The survival mechanics feel remarkably similar to Breath of the Wild, with item management and weapon degradation taking centre stage. These are reasonably well implemented, but are at odds with the otherwise minimal nature of the game. The devs would have perhaps been wise to focus more on polishing up the boss battles, as these are the true stars of the show.
Life is Strange: True Colors is the best game in the series so far, without a doubt. The town of Haven Springs is full of excellent characters, with Alex Chen herself being one of the best protagonists we've seen in some time. The game does suffer from some pretty severe visual downgrades with the Switch release, and some of the additional minigames left us feeling a bit cold. Nevertheless, developer Deck Nine has crafted a fantastic narrative that you'll be eager to see through to the very end. Reduced visual fidelity aside, Switch is a great place to experience True Colors.
Disney Magical World 2: Enchanted Edition is a fine remaster of a 3DS game that many may have missed the first time around. For players both young and old who love the classic Disney characters, spending time in Castleton may well prove a joyous experience. Some aspects - chiefly the poor character creation tool and rather basic combat - could have done with a bit more TLC in this updated version, but if you're after a decent life simulation game, this is a nice Disney-flavoured addition to an already-thriving genre.
Although the basic storyline may be largely nonsensical, you'll come across a nice selection of characters to assist on your travels, all of whom are fully voice acted with their own minor backstories. Nara and Forsaken often exchange pleasantries, but their conversations can sometimes come across a bit clinical, and would have benefited greatly from a bit of added humour.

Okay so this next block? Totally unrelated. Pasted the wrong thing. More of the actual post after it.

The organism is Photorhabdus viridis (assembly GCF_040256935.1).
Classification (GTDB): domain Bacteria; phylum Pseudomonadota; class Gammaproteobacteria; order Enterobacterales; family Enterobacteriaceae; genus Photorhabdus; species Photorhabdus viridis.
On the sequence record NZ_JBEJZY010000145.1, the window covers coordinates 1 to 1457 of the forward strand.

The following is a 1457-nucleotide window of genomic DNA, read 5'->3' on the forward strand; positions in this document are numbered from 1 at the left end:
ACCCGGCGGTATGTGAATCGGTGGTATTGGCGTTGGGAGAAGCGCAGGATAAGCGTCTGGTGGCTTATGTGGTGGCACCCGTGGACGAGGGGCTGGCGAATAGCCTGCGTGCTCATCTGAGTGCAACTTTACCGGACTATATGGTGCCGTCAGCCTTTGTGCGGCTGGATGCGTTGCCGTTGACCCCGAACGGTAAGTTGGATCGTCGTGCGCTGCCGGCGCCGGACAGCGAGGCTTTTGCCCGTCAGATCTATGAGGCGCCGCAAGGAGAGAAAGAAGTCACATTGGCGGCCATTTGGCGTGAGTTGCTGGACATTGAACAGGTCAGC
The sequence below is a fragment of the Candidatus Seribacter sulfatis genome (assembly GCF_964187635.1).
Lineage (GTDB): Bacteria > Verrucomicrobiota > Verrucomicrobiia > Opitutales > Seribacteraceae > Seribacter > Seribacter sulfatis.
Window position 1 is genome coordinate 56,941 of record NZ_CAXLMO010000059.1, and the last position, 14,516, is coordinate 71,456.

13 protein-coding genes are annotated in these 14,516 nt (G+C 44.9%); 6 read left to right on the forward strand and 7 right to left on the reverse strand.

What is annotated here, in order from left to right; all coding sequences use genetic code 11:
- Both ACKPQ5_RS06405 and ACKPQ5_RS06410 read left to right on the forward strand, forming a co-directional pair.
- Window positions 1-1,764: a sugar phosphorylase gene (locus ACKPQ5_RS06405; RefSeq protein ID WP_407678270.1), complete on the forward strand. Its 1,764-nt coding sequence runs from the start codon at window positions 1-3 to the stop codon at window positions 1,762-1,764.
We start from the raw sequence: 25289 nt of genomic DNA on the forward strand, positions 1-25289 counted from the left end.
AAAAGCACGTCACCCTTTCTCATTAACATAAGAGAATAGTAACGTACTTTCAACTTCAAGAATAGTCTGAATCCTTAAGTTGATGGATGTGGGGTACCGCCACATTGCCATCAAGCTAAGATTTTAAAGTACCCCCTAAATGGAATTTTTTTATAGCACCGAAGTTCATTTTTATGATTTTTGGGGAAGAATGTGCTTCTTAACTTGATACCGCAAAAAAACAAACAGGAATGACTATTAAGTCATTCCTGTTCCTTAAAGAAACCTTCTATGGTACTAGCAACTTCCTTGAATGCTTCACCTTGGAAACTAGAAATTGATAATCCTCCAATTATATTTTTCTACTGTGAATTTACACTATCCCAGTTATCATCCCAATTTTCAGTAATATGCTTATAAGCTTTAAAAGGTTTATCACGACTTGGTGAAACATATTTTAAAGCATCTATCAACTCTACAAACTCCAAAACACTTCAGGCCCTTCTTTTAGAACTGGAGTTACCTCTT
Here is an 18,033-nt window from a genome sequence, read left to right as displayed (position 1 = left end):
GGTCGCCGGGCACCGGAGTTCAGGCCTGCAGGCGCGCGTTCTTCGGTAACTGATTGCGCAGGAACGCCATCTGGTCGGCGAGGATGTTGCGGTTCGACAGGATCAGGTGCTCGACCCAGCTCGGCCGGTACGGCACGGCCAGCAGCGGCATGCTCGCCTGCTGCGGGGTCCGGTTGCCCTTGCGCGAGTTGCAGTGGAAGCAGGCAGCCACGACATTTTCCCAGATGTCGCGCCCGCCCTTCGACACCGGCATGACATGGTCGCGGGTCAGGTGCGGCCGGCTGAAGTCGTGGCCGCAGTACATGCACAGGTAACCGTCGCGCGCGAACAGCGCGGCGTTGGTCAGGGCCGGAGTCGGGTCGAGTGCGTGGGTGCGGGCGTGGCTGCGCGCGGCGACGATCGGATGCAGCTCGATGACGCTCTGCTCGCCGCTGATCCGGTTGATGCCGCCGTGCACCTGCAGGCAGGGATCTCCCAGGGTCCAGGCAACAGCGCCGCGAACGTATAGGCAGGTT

Archvale is a triumphant bullet-hell/RPG genre mashup. Although you could argue its similarity to one or two recent releases, it trumps the competition with incredibly slick combat, simple and satisfying progression, and varied environments and enemies. The difficulty ramps up heavily as you progress to the later levels, so the inability to change difficulty on-the-fly may prove a bit of an issue for some players. Push through, however, and you'll find Archvale to be one of the most satisfying twin-stick games available right now.
Ultimately, Real Boxing 2’s gameplay falls way too short of the standard expected on a console like the Switch. Without the option to use the touch screen, attacking with the analogue stick feels clunky, with no weight behind the attacks. It makes the fights feel boring and a bit of a chore to get through. In addition, while the visuals look perfectly fine on smaller screens, pop your Switch into docked mode and it really highlights how janky some of the models and animations look.
NASCAR Heat feels like a game right out of the mid-2000s. The visuals alone are poor enough - with blocky textures, featureless environments, and a frame rate that struggles to maintain a solid 30FPS - but when you have a completely unremarkable career mode forming the main bulk of the game, there's really no recommending this to anyone but the most staunch of NASCAR fans. Nintendo gamers have been without a true NASCAR experience for several years now, but if this is any indication of the quality we're likely to expect, we reckon it should probably retire in the pits.